Stop biodiversity loss or we could face our own extinction, warns UN

Stop biodiversity loss or we could face our own extinction, warns UN

The world has two years to secure a deal for nature to halt a ‘silent killer’ as dangerous as climate change, says biodiversity chief

Deforestation in Indonesian to make way for a palm oil concession.

Deforestation in Indonesian to make way for a palm oil concession. Photograph: Ulet Ifansasti/Greenpeace

The world must thrash out a new deal for nature in the next two years or humanity could be the first species to document our own extinction, warns the United Nation’s biodiversity chief.

Ahead of a key international conference to discuss the collapse of ecosystems, Cristiana Pașca Palmer said people in all countries need to put pressure on their governments to draw up ambitious global targets by 2020 to protect the insects, birds, plants and mammals that are vital for global food production, clean water and carbon sequestration.

What is biodiversity and why does it matter?

Biodiversity is the variety of life on Earth, in all its forms and all its interactions.  “Without biodiversity, there is no future for humanity,” says Prof David Macdonald, at Oxford University. It is comprised of several levels, starting with genes, then individual species, then communities of creatures and finally entire ecosystems, such as forests or coral reefs, where life interplays with the physical environment.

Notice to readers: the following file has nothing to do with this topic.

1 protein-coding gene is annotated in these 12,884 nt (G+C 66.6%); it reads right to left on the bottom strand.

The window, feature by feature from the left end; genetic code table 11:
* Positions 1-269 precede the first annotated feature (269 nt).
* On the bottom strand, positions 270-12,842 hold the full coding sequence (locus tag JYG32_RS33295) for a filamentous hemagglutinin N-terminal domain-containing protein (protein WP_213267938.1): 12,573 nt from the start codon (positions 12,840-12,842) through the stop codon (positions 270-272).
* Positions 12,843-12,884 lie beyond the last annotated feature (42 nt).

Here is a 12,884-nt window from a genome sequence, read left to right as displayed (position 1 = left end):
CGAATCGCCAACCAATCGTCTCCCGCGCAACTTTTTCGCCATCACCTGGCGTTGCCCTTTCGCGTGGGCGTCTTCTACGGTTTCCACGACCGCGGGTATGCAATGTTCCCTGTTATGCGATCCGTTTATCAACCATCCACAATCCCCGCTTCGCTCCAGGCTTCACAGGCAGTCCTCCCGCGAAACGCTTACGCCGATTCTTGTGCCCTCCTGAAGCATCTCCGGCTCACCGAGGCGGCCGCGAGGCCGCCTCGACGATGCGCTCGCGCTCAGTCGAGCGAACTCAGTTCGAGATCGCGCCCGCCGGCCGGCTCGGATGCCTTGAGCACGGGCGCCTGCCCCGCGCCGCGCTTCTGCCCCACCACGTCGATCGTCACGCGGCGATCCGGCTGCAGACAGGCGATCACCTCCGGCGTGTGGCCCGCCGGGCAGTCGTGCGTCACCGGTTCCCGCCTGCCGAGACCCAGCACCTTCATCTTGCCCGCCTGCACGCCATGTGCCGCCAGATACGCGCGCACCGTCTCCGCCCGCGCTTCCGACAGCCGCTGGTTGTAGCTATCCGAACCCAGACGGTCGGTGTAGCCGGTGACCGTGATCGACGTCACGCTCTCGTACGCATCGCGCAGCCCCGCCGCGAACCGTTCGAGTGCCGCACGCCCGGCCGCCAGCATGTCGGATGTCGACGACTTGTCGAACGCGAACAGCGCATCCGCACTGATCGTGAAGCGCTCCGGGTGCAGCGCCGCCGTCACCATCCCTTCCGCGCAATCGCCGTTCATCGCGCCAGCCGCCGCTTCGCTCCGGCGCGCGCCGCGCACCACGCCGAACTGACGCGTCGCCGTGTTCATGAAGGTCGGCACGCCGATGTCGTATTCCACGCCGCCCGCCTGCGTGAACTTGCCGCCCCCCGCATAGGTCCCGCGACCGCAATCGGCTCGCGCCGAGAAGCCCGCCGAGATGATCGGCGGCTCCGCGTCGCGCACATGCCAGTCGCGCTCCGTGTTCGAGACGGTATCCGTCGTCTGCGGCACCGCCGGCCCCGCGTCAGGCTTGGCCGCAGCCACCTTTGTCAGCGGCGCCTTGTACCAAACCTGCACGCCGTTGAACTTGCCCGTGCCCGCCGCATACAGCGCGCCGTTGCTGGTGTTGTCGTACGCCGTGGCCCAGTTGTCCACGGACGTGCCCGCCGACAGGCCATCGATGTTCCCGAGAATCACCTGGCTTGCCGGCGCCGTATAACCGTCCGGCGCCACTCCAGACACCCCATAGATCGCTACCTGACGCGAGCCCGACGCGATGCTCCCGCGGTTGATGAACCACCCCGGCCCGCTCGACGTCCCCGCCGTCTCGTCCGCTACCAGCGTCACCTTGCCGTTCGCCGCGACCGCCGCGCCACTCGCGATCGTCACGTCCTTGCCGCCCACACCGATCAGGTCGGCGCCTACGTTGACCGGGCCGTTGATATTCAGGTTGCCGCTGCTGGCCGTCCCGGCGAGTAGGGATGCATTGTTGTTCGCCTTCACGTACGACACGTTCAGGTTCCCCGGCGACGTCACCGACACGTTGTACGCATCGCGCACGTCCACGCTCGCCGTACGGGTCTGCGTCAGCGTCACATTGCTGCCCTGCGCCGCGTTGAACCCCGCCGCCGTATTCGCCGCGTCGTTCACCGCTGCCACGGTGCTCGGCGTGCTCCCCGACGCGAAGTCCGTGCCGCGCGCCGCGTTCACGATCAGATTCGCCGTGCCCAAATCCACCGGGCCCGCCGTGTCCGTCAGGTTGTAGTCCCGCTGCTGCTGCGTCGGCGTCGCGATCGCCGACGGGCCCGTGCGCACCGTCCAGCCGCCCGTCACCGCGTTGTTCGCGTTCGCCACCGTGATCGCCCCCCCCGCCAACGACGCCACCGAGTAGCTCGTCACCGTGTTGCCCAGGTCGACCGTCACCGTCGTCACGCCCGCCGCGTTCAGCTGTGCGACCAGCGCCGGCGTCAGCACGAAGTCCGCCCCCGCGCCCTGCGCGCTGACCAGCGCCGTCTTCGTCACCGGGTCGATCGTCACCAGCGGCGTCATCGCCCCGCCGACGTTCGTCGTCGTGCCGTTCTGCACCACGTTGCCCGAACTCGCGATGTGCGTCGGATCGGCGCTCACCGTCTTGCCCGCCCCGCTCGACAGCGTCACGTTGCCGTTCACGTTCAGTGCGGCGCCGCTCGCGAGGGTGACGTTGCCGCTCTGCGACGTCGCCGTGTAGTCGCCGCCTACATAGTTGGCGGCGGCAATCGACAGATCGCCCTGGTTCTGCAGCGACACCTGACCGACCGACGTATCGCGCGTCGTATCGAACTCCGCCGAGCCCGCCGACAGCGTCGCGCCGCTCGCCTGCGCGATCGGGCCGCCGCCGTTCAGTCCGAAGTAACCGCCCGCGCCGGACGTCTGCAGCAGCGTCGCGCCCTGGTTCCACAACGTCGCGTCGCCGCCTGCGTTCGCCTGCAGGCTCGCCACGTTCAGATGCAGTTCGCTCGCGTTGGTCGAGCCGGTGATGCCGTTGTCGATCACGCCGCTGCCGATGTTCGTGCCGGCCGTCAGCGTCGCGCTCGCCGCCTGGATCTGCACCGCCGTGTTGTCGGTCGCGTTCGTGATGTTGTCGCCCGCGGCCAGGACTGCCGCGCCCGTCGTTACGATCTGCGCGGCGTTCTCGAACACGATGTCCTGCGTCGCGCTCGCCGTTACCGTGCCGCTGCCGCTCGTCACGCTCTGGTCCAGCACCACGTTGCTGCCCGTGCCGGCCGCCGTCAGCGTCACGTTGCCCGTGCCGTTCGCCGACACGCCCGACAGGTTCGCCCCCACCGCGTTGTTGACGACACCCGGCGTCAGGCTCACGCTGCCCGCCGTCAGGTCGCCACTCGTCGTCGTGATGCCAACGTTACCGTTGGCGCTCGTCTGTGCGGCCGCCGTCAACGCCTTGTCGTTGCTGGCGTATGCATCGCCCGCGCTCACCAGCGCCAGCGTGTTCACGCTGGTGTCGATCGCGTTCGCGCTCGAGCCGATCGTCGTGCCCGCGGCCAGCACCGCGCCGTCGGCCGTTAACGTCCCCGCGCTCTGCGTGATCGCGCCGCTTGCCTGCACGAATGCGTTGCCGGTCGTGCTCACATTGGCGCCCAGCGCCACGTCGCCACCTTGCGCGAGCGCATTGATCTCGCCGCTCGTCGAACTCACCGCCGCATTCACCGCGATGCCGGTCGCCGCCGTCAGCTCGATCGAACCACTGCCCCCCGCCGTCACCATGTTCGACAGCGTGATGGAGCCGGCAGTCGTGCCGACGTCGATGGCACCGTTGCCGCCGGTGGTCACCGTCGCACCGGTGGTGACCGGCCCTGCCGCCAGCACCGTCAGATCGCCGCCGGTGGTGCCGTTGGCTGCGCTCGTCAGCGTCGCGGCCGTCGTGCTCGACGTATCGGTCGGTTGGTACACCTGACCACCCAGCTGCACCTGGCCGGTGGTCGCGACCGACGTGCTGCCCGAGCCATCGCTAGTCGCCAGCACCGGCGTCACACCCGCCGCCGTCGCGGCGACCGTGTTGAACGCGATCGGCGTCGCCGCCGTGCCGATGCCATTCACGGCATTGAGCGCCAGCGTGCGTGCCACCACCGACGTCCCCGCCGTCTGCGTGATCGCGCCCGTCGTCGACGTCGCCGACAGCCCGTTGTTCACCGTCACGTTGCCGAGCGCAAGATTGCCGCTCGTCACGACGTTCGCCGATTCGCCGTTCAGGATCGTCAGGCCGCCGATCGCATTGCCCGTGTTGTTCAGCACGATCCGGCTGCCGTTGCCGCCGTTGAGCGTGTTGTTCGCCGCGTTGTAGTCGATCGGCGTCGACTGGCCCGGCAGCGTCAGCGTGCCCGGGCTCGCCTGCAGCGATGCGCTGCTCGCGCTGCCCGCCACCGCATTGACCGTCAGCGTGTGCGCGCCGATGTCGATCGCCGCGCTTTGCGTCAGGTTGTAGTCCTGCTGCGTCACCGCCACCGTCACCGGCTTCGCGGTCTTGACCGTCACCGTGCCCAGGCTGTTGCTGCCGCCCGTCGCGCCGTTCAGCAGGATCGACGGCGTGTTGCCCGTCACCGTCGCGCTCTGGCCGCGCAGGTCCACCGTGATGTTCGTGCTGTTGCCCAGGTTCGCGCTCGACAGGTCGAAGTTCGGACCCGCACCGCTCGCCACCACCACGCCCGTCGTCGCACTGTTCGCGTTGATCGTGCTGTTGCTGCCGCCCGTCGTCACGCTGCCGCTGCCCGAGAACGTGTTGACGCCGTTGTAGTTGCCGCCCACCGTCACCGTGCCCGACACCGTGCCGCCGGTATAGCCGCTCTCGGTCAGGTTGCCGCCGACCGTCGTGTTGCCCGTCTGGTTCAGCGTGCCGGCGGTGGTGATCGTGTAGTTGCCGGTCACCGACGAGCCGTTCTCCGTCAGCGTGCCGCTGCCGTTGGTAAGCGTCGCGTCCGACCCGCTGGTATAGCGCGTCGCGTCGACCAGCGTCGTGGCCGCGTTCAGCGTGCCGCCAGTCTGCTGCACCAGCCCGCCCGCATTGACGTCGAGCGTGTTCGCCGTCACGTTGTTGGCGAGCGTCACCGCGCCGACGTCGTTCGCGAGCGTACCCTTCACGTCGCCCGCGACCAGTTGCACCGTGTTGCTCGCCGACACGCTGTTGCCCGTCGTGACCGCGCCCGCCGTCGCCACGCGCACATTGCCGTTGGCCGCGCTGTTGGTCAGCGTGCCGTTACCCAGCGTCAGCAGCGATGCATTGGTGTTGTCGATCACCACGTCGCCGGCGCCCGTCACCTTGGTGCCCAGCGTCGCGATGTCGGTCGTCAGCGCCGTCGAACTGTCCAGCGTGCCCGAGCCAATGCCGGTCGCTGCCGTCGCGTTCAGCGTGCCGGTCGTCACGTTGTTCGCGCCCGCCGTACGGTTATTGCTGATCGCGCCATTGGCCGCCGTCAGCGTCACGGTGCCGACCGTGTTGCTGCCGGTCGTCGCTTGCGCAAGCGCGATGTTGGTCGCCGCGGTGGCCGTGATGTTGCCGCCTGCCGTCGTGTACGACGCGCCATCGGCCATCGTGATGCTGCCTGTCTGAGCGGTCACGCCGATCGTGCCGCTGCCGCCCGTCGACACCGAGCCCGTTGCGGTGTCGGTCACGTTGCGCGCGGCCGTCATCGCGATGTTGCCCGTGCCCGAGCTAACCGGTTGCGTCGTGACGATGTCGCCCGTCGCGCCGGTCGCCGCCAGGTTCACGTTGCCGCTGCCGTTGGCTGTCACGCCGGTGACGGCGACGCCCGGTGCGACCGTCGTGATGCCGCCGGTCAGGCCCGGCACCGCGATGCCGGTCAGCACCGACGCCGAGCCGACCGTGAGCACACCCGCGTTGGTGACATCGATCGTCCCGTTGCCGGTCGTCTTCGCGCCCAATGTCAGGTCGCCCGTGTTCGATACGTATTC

Without plants there would be no oxygen and without bees to pollinate there would be no fruit or nuts. The services provided by ecosystems are estimated to be worth trillions of dollars – double the world’s GDP. Biodiversity loss in Europe alone costs the continent about 3% of its GDP, or €450m (£400m), a year.

The extinction rate of species is now thought to be about 1,000 times higher than before humans dominated the planet, which may be even faster than the losses after a giant meteorite wiped out the dinosaurs 65m years ago. The sixth mass extinction in geological history has already begun, according to some scientists. Billions of individual populations have been lost, with the number of animals living on Earth having plunged by half since 1970. Researchers call the massive loss of wildlife a “biological annihilation”.

Forest felling is often the first step and 30m hectares – the area of the Britain and Ireland – were lost globally in 2016. Poaching and unsustainable hunting for food is another major factor. Changes to the climate are reversible, even if that takes centuries or millennia – but

“The loss of biodiversity is a silent killer,” she told the Guardian. “It’s different from climate change, where people feel the impact in everyday life. With biodiversity, it is not so clear but by the time you feel what is happening, it may be too late.”

Pașca Palmer is executive director of the UN Convention on Biological Diversity – the world body responsible for maintaining the natural life support systems on which humanity depends.

Its 196 member states will meet in Sharm el Sheikh, Egypt, this month to start discussions on a new framework for managing the world’s ecosystems and wildlife. This will kick off two years of frenetic negotiations, which Pașca Palmer hopes will culminate in an ambitious new global deal at the next conference in Beijing in 2020.